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How is this possible and how do I deal with it? I'm making backup script that is dependent on Unix date and have discovered an interesting bug:

[root@web000c zfs_test]# date +%y-%m-%d --date='2 months ago'
14-04-01
[root@web000c zfs_test]# date +%y-%m-%d --date='3 months ago'
14-02-28
[root@web000c zfs_test]# date
Sun Jun  1 00:08:50 CEST 2014
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Could it be a leap year/Feb 29 bug? Unlikely in a tool like date though... –  Mark Henderson Jun 12 at 2:41

3 Answers 3

up vote 42 down vote accepted

You're seeing this behavior because of summer time (daylight saving time).

Because you are currently in summer time, where your clock is one hour ahead, when you ask for three months ago at just after midnight on the first of June, the time ends up being one hour "earlier" because it was not summer time three months ago.

The GNU date documentation suggests to work around this by using 12:00 noon and the 15th of the month as starting points, when asking for relative days or months, respectively. For example:

date +%y-%m-%d --date="$(date +%Y-%m-15) -3 month"
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thank you. Yes, exactly "3 months ago" coming by 01 am: [root@web000c zfs_test]# date +%y-%m-%d --date='3 months ago' 14-03-01 [root@web000c zfs_test]# date Sun Jun 1 01:00:15 CEST 2014 –  Shirker Jun 12 at 3:01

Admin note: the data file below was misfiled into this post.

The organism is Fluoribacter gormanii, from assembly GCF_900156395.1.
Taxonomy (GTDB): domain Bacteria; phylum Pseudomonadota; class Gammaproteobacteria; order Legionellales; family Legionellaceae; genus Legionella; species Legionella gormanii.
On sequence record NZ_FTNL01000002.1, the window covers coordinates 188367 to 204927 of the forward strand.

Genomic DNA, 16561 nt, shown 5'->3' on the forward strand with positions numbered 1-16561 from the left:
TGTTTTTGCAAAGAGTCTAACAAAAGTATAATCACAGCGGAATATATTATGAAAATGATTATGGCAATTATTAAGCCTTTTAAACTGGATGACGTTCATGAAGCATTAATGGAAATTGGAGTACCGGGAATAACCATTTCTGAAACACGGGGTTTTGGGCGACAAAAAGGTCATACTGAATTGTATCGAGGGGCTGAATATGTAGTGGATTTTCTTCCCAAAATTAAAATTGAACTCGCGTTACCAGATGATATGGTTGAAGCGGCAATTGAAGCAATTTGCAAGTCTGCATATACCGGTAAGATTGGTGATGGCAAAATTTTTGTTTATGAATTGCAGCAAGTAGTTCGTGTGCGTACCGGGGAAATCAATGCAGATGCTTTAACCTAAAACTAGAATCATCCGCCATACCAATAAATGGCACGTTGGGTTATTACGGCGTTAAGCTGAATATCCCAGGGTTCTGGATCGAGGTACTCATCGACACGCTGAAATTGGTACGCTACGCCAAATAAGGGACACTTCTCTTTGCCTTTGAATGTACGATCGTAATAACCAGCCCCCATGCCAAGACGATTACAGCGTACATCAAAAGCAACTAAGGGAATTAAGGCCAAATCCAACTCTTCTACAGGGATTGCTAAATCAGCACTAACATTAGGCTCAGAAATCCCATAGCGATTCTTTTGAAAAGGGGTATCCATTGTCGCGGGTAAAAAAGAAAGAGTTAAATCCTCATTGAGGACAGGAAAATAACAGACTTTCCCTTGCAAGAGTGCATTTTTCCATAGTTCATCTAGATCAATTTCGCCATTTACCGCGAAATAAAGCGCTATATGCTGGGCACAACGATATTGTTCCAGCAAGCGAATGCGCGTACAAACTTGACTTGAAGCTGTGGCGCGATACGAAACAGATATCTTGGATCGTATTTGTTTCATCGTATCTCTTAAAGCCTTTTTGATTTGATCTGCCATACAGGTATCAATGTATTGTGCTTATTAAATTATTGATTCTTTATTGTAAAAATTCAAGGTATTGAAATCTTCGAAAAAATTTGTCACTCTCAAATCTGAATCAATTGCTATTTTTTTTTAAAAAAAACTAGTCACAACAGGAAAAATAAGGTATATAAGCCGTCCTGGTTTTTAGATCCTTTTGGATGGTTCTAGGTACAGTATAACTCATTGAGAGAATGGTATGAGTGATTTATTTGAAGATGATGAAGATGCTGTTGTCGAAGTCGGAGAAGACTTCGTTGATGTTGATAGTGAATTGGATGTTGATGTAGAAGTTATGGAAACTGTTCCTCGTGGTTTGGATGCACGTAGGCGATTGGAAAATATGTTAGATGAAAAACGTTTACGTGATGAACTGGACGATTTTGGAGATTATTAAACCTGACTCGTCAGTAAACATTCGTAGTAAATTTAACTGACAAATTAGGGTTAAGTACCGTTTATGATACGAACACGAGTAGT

Doh! I think I need to go grep through some of my scripts as I suspect I've overlooked this suggestion on date usage. –  Caleb Jun 13 at 8:16

If absolute timing is your primary concern, it's probably best to work off of UTC as it exists for that purpose. Michael's answer is very useful for when you have to work inside of the problem, but it's usually a good idea to avoid it entirely where you can.

When your system isn't set to UTC by default, the simplest way to pass the timezone in is by prefixing your command with the TZ environment variable. This limits the zone switch to a single command and keeps the variable from leaking into your subsequent commands.

$ NOW=$(date '+%s')
$ date -d @$NOW
Wed Jun 11 23:44:35 EDT 2014
$ TZ=UTC date -d @$NOW
Thu Jun 12 03:44:35 UTC 2014

What you shouldn't do is export the TZ variable as this can make things very confusing to troubleshoot, as the following demonstrates.

$ export TZ=UTC
$ date -d @$NOW
Thu Jun 12 03:44:35 UTC 2014
$ TZ=EDT date -d @$NOW
Thu Jun 12 03:44:35 EDT 2014
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On this specific year that your computer thinks it being operated in, and on the specific date you chose for a test of "1 month ago, 2 months ago, and 3 months ago, yes - it is likely a February 29 detection. Not always an error, but ..

Now, today is NOT 2014-06-01. Try again. Set the computer date to 2013-06-01. Try again.
Set the computer date to 2014-09-01. Try again.

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6  
If you are providing dates in American MDY format, plase use /es for separating. Even better, as we are an international community here, use proper ISO dates such as 2014-09-01. –  glglgl Jun 12 at 13:38

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